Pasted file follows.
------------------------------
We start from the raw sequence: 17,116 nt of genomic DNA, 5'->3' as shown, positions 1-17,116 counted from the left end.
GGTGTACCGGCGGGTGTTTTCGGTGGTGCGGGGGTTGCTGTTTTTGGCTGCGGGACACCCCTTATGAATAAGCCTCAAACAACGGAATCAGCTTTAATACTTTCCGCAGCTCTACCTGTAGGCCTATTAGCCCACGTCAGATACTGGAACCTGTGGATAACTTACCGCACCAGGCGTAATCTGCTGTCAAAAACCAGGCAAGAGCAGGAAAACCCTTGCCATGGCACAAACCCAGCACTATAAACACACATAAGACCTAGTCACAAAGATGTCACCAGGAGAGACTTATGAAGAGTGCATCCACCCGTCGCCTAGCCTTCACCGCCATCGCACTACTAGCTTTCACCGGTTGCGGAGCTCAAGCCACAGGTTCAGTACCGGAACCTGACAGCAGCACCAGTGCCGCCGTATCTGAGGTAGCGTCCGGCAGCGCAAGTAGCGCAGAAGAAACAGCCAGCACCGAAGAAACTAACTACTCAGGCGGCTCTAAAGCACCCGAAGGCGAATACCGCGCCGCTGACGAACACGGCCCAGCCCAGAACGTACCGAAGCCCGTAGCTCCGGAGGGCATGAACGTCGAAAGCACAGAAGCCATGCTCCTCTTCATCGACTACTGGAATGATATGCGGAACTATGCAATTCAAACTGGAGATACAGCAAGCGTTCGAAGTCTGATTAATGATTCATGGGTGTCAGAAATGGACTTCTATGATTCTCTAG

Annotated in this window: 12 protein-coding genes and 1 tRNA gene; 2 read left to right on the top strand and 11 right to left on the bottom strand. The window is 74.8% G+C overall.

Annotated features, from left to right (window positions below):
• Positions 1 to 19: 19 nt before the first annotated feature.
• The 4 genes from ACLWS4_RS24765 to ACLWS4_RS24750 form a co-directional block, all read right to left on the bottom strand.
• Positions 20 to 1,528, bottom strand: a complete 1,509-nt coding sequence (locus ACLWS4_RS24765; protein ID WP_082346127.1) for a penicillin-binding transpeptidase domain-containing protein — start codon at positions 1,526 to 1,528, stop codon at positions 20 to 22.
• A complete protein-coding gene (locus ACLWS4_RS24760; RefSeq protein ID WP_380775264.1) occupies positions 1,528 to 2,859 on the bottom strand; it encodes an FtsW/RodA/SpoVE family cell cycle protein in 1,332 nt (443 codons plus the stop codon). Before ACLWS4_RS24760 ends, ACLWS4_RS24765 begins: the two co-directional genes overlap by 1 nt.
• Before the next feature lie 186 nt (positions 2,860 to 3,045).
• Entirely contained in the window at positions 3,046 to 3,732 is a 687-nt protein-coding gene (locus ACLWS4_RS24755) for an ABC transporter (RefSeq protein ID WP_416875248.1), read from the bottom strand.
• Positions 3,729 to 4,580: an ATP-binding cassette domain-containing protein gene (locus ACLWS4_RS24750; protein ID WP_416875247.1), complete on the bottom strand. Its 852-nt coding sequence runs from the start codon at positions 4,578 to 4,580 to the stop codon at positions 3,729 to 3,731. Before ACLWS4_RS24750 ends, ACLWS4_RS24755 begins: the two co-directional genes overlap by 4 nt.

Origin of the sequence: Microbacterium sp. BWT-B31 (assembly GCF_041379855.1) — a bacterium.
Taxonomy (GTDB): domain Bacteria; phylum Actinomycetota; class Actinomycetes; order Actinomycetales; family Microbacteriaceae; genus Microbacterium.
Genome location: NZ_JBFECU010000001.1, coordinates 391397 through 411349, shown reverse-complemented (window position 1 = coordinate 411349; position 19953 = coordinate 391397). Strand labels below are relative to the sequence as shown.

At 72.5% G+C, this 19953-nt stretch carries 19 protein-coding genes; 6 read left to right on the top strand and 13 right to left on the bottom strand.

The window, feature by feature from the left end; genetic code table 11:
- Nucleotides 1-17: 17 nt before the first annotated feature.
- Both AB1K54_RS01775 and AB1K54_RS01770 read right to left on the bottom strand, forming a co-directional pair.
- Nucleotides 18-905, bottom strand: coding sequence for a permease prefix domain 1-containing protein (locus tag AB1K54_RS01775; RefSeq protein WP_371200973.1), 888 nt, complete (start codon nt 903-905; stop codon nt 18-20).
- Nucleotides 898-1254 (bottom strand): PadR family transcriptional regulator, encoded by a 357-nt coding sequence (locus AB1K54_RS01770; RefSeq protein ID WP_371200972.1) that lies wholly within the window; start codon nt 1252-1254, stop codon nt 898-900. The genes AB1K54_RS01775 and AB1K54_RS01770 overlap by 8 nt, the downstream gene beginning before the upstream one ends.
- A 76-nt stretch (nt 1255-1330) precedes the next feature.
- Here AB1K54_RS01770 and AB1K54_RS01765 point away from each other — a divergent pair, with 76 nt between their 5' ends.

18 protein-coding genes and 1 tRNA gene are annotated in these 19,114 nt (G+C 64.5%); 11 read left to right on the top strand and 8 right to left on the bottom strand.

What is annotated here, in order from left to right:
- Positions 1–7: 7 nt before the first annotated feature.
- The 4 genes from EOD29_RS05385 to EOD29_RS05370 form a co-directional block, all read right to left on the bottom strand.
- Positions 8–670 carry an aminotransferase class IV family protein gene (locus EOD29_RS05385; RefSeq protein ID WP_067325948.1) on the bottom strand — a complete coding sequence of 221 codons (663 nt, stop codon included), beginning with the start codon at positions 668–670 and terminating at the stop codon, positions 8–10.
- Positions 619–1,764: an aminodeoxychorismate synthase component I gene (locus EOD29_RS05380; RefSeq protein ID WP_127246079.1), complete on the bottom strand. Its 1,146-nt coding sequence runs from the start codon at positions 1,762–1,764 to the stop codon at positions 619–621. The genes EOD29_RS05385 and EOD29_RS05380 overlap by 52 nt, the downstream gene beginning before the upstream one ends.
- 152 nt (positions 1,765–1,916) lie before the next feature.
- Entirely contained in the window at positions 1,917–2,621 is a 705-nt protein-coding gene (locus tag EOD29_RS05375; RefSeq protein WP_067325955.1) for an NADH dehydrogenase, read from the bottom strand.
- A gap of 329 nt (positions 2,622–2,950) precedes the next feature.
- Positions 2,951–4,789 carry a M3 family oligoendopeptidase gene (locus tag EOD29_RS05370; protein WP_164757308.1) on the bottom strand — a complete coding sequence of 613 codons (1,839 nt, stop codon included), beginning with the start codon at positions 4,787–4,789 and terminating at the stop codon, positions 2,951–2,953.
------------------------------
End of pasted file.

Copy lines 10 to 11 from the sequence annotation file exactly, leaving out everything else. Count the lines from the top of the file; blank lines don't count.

• Entirely contained in the window at positions 3,046 to 3,732 is a 687-nt protein-coding gene (locus ACLWS4_RS24755) for an ABC transporter (RefSeq protein ID WP_416875248.1), read from the bottom strand.
• Positions 3,729 to 4,580: an ATP-binding cassette domain-containing protein gene (locus ACLWS4_RS24750; protein ID WP_416875247.1), complete on the bottom strand. Its 852-nt coding sequence runs from the start codon at positions 4,578 to 4,580 to the stop codon at positions 3,729 to 3,731. Before ACLWS4_RS24750 ends, ACLWS4_RS24755 begins: the two co-directional genes overlap by 4 nt.